The corona virus brings its own stress. How can we deal with that? Annemiek Leclaire spoke to experts in the field of stress and anxiety and gave a few tips.

Waking up at night, during the day a feeling of uneasy restlessness, trouble concentrating, and a mild form of underground anxiety that occasionally flashes up as irritation. Corona, the virus that literally hangs in the air as a danger, brings its own stress.

Practical steps

There are concerns about one's own and other people's health, but also about secondary consequences: what will it mean for my work, my education, the operation that is not going through now, my wallet?

To help manage the panic surrounding Covid-19, the World Health Organization published guidelines last week to protect common mental health. This was the advice, not to look at news that makes you anxious or sad, but mainly to look for information to take practical steps. It was also advised to share the positive stories and positive images of people who have already experienced the coronavirus - such as the films that go around the world of the singing Italian population and the applause from balconies for health workers.
Due to the absence of boats, fish can again be seen in the canals of Venice and Egyptian geese families walk at Tel Aviv airport.

The right preparations

Psychiatrist Witte: We are built for this type of threat, which hangs around us for a long time, which is on the one hand a little bit concrete because we all know a little bit about what a virus is, but at the same time it is fairly abstract because we cannot see who is infected. '

He compares the tension we feel to that of a herd of animals surrounded by a pair of cheetahs that do not attack. According to him, alertness ensures that we can quickly make everything better, such as hygiene measures and keeping the necessary distance.

Loss of basic safety
Sleeping well, washing hands, not touching your face, not meeting in groups; Rationally considering what we can do to prevent contamination of ourselves and others gives a sense of control. That is important, according to Iris Engelhard, as a professor of clinical psychology specializing in anxiety and trauma.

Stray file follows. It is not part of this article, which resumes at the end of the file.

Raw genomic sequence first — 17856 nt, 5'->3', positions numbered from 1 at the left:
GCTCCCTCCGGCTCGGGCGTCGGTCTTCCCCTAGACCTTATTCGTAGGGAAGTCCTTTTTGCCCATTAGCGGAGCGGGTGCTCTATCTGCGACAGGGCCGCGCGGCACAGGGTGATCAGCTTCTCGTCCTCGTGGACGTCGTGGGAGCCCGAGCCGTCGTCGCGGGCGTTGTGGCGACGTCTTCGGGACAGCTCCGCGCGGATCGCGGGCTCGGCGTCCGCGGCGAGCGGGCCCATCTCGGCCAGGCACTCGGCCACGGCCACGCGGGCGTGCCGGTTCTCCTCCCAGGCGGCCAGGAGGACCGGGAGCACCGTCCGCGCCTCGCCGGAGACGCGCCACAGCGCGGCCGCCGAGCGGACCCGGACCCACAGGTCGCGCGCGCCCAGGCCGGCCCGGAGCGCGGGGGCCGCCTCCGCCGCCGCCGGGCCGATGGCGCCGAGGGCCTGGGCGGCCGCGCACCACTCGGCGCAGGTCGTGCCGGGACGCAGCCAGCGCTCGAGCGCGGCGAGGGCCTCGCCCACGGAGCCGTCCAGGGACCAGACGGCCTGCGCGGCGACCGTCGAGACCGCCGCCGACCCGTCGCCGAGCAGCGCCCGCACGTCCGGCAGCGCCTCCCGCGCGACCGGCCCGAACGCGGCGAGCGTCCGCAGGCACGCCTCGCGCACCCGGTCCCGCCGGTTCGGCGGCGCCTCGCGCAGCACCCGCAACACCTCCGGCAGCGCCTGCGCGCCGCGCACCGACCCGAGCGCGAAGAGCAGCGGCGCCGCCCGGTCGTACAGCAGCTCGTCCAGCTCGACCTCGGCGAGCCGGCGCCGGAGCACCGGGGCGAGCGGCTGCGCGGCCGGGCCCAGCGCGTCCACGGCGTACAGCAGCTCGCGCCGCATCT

That loss of basic safety now affects us all. If we don't feel control, a sense of powerlessness can turn into panicky herd behavior like the storming of a supermarket. Then the urge to seek control becomes part of the problem instead of the solution. '

However, according to Engelhard there is also a paradoxical edge. Research found that people who washed their hands for a week developed a mild form of fear of blemish compared to the control group who did not.

So, security measures in themselves can make things a bit more fearful. She compares it to the discomfort at the sight of heavily protected stations. 'That does not alter the fact that we can ward off the worst consequences with those security measures. We do all that when it is right. That solidarity with others also strengthens us. "

Predictability and control

Social and personal mayhem is further fueled by the ever-changing information about the effects and prevention of the virus, intersected by fake news and opportunistic horns.

As laymen who have not seen a microscope up close since high school, can we now rely on the expertise of the authorities or should we follow the warnings of the respected columnist who claims otherwise? Or does the latter also fall prey to irrationality?

Due to the changeability of the information, the feeling of predictability perishes, which is exactly what we need in crises like this, according to Engelhard. "Predictability and control ensure that we get a better grip on an uncertain situation."

Psychiatrist Witte Hoogendijk calls this 'the stress of the modern age' that crosses our useful animal instincts. According to him, we are just not built on what is coming at us through the media. “Not only the constantly contradictory information upsets us, but also all the nasty stories on top of it, such as the horrible testimonies from the Northern Italian hospitals. We used to know that and we were not uneasy about it. "

Adverse effect

So rationing that reporting, say the two experts. Check the latest news no more than three times a day in order not to let yourself and your housemates go crazy. It is also good to choose only a few sites with reliable information, such as the website of the government or the NIH, and to ignore the sensational media.
That's worth it because chronic stress can weaken physical resistance.

Wrap Up

What also helps to deal with the unrest are exercise, distraction and social contacts. The body experiences advantages with outside air and exercise. 'Go for a walk in your lawn, do relaxation exercises, which can now also be done via online channels. Eat healthily. And just stick to the guidelines of the Health Council.

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